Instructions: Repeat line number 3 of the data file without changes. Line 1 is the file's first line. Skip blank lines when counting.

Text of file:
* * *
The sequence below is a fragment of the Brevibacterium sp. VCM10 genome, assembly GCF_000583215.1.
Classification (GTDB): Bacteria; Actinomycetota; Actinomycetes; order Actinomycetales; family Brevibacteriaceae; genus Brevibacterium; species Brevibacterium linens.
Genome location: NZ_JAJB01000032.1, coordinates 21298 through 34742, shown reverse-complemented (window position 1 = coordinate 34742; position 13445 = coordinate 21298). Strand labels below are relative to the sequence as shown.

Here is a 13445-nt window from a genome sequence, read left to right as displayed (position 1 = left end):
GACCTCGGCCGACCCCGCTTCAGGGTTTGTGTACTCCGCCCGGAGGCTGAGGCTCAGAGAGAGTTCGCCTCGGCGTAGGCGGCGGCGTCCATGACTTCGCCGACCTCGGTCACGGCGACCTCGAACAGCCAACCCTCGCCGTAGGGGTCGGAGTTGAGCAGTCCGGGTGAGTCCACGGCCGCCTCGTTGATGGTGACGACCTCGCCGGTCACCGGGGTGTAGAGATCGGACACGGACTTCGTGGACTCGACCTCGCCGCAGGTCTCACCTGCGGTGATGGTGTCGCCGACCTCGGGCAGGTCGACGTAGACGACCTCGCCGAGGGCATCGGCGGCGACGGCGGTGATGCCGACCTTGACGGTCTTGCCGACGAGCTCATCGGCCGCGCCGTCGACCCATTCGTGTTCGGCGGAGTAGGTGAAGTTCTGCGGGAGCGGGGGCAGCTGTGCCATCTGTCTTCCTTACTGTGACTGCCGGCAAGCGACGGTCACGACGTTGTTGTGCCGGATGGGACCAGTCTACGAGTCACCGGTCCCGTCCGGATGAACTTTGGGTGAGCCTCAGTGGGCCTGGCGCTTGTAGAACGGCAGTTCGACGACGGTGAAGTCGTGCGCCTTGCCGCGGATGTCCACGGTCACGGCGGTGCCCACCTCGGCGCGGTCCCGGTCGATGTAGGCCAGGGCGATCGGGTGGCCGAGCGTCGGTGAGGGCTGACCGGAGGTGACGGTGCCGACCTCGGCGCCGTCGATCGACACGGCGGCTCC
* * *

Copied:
Genome location: NZ_JAJB01000032.1, coordinates 21298 through 34742, shown reverse-complemented (window position 1 = coordinate 34742; position 13445 = coordinate 21298). Strand labels below are relative to the sequence as shown.